WALLACE: You're -- you're talking about the Michael Cohen raid?

GINGRICH: The Michael Cohen stuff. How could -- how can Rosenstein go in and reassure the president about material they haven't looked at? How can they reassure him about anything? I mean this whole thing is a circus and I think we need to understand that. We're not dealing with a traditional, you know, legal process. We're dealing with a highly politicized process. And which the number two guy at justice just saw the president of the United States to tell himself he can't possibly know.

WALLACE: So, in other words, we have no idea where we stand?

GINGRICH: Well, I think this -- I think -- I think --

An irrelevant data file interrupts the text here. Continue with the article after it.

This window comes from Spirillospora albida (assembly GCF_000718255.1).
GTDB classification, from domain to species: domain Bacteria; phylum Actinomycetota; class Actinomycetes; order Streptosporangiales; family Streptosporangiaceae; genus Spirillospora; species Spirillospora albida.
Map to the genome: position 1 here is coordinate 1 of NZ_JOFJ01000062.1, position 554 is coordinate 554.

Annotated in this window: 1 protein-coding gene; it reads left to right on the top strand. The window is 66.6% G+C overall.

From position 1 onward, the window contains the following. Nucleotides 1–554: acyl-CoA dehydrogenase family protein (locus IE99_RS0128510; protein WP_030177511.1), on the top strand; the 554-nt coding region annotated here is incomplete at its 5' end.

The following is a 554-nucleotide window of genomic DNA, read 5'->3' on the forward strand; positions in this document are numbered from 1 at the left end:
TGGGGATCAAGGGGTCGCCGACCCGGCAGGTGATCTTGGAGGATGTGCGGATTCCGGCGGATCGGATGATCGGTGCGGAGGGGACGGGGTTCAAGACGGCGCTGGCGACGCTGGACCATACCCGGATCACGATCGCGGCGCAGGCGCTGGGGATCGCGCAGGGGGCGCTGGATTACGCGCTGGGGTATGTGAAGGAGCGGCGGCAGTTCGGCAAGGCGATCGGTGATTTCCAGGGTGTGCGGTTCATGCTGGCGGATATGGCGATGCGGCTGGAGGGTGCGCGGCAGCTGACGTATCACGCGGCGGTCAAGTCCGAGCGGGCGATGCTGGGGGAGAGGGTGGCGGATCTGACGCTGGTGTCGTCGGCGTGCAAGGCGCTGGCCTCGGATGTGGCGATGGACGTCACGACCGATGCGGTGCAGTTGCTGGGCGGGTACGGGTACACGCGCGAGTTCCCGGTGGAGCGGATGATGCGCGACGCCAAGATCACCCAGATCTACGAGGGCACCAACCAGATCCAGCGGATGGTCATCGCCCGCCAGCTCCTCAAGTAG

WALLACE: And -- and should the president keep tweeting or should he stop tweeting?

GINGRICH: Well, I wish he'd tweet about 20 percent less, but that's not going to happen. So, I mean, I've lost that fight.

WALLACE: All right, panel, we have to take a break here.

But when we come back, we'll preview this week's state visit. Can Presidents Trump and Macron work out their differences, next on this special edition of "Fox News Sunday."



EMMANUEL MACRON, FRENCH PRESIDENT: I think the U.S. today has a small (ph) role to play for peace in different regions of the world and especially Middle East. And I think as one of the last resorts clear (ph) for this peace and for -- for military (INAUDIBLE).


WALLACE: President Macron saying the U.S. is still the indispensable player on the world stage.

And we're back now with our panel.